This adorable bundle of joy I’m holding is Morgan. At 17 days old she was diagnosed with Cystic Fibrosis. I had the privilege of spending an evening with her and her parents in their first fund raising event to benefit research of the disease.
A friend had asked me if I would be interested in baking cookies as a party favor. I of course was more than happy to contribute something to the night and this little angel. I encourage everyone to learn more about this disease and how to donate to the cause (http://www.cff.org). While there have been great advancements in treatments and research since the 1950’s, the average life span of someone diagnosed with Cystic Fibrosis is still only into ones late 30’s.
Here are the recipes I used to create the cookie.
Pate Sucree From Martha Stewart:
- 2 1/2 cups all-purpose flour
- 3 tablespoons sugar
- 1 cup (2 sticks) unsalted butter, chilled and cut into small pieces
- 2 large egg yolks
- 1/4 cup ice water
- In the bowl of a food processor, combine flour and sugar. Add butter, and process until mixture resembles coarse meal, 10 to 20 seconds.
- In a small bowl, lightly beat egg yolks; add ice water. With machine running, add the egg mixture in a slow, steady stream through the feed tube. Pulse until dough holds together without being wet or sticky; be careful not to process more than 30 seconds. To test, squeeze a small amount together: If it is crumbly, add more ice water, 1 tablespoon at a time.
- Divide dough into two equal balls. Flatten each ball into a disk, and wrap in plastic. Transfer to the refrigerator, and chill at least 1 hour.
- Remove from the fridge and let sit at room temp for a few minutes. Flour a flat surface and roll out to desired cookie thickness.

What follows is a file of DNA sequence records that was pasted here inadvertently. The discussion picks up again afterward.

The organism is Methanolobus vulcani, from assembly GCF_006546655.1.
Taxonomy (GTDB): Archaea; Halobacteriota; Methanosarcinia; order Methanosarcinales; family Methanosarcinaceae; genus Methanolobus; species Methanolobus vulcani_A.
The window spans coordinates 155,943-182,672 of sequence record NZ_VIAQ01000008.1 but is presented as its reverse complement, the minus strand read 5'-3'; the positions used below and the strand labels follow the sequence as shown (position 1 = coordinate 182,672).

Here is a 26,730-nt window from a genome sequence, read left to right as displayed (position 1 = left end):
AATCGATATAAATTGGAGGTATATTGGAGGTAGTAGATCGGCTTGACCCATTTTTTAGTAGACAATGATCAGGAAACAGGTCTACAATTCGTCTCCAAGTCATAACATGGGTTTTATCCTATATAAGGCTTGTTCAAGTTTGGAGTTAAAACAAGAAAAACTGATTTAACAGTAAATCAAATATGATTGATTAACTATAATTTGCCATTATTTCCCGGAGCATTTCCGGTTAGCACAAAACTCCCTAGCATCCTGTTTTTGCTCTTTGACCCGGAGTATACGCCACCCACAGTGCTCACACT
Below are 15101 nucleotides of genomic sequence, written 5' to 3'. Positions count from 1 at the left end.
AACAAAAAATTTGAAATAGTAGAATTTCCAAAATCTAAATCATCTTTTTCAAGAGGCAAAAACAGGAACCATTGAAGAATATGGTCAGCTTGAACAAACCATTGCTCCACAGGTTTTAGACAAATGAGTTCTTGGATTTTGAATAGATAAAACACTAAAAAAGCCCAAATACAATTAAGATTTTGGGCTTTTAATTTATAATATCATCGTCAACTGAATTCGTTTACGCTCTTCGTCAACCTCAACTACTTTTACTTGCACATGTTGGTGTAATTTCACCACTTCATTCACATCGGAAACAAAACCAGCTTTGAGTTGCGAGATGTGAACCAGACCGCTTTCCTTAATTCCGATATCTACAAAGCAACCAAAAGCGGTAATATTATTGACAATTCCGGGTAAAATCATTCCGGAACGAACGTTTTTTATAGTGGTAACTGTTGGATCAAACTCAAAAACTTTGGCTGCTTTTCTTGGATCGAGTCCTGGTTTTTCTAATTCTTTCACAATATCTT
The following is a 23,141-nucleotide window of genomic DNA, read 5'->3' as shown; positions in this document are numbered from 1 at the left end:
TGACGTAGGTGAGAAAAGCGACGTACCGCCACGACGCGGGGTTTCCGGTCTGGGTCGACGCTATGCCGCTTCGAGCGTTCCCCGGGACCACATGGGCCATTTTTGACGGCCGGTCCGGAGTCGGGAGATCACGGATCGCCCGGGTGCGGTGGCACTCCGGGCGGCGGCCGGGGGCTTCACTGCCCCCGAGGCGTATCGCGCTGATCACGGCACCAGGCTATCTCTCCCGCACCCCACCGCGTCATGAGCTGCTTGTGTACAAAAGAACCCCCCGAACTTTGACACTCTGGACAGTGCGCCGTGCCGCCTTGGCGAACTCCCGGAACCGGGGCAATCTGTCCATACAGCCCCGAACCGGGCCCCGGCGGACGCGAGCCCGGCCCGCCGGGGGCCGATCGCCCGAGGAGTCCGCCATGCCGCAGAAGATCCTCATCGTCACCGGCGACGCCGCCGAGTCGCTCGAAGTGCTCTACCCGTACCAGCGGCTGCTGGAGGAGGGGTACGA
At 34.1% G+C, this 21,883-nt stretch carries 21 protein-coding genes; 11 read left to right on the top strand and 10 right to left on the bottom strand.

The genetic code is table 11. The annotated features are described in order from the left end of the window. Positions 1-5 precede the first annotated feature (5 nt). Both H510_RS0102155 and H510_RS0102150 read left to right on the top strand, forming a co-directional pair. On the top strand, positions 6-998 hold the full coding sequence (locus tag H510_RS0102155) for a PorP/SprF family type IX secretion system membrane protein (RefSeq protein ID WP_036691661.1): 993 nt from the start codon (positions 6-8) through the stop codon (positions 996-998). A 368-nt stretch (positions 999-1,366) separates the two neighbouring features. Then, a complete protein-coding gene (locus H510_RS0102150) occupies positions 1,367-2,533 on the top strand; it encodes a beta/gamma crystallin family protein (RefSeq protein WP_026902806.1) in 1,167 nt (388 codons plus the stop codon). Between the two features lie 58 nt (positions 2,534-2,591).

- Use various cookie cutouts and place on parchment lined baking tray.
- Bake at 325 for 15 minutes then rotate the pan for another 15. Continue to bake at 5 minute intervals until lightly brown.
- Cool on wire rack
Royal Icing from SweetAmbs (if you want to admire cookies as art and view tutorials check out her website http://amberspiegel.com)
- Place confectioners sugar, meringue powder and salt in a stand mixer fitted with the paddle attachment and mix on low speed until combined.
- Add water, holding back a couple of teaspoons.
- Add vanilla.
- Mix on low speed until combined.
- At this point you can add the remaining water if your icing is too stiff. This may be affected by the humidity in the air. Stop the mixer and scrape down the bowl. Beat the icing on medium-low speed for 5 minutes.
- At this point, the icing will be stiff enough to hold a peak. This is the consistency I used to pipe the border
- If you are going to do finer details requiring thicker frosting, remove desired amount and place in a separate bowl.
- To make thinned icing which would be used as the main color, put the mixer back onto medium speed and add 1 tablespoon of water at a time.
- To test the consistency, take a spoonful of icing, drop it back into the bowl and time how long it takes for it to smooth itself out. You want it to take between 10-13 seconds. If you’ve added too much water, mix in more stiff icing.
- If you are going to add food coloring to the thinned icing, you can do it on the mixer after the water is added.